Being a Role Model as a Dad
Updated: Dec 6, 2019
What is a Role Model?
Let’s begin with a basic understanding of what a role model is. According to some dictionary definitions, a role model is “a person looked to by others as an example to be imitated”. We certainly see this all the time, with children and adults imitating various significant individuals like celebrities, politicians and family members. Unfortunately we may see a lot of poor behaviour being imitated. We don’t often see a lot of the good, positive behaviour being imitated these days, which is possibly a sign of the times. The world we live in has developed a far greater focus outwards and on image rather than on self development and the solid values that were esteemed more by past generations. The materialistic and superficial world we live in plays a role - but is not solely to blame.
What Role do you Model?
Those of you who have heard me speak, or have had a meeting with me before, will know that I push personal responsibility, in all contexts. We all need to take ownership of the things that are within our control as an individual. When we break it all down, there is not a great deal that is truly in our own control, but there are some very critical elements of our life that are.
We choose our own behaviour - that is our choice.
We choose how to respond to situations and people.
Considering this, how we are as a person, how we live our life, is significantly within our control. So take a moment to reflect on the person that we feel we are? How do you feel about how you live your life, engage with people and handle situations?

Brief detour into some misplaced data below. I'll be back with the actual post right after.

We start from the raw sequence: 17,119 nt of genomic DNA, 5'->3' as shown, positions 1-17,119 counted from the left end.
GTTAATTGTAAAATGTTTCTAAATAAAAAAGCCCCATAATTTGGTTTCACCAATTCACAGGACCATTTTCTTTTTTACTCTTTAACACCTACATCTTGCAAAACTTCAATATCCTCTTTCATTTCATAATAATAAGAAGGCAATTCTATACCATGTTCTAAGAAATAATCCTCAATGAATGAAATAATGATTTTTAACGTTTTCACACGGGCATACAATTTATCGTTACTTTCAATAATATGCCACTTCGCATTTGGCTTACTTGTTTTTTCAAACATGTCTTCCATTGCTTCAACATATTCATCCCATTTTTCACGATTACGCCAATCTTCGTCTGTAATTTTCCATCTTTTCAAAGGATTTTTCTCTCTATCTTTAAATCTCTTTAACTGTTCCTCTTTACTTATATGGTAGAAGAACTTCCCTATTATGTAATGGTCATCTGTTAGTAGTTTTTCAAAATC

Me, Us and Them
Through my career as a psychologist, I have worked with many individuals and families across many contexts, within the school context as well as privately. Through these experiences, I have been able to conceptualise two theories that I make use of on a daily basis when I engage with clients.
Firstly, and probably most importantly is a concept that I apply to all situations and cases. This is my theory that all dynamics and relationships (irrespective of context) can be broken down into three components; ME, US and THEM. For now, we will focus on the family context.
THEM - refers to the broader family context which includes your children - this is the last “stage / level”. Generally speaking, if things are going smoothly in the other domains, this area will functions relatively well with little need for intervention.
US - refers to the “parental unit”, the family managers, the core of the family. The relationship between you and your partner, wife, ex-wife etc. This needs to be ideally in a state of balance, equilibrium and stable. If this is not, it will impact the THEM. This includes parenting styles, values, interests etc.
ME - The “parental care” is comprised of individuals, and so we get to the first and fundamentally most critical component, you. You have a past, a history and baggage. Strengths and weaknesses, insecurities, we all do, we are only human. This being said, we need to acknowledge this and grow and develop who we are at our very core.
Why is this so fundamental to being a dad? Well, being a dad means being a role model 24/7, meaning that you as a person are being watched, imitated and criticised on your behaviour by your children every day. To be a solid role model, you need to be a solid individual. This leads me to my second theory…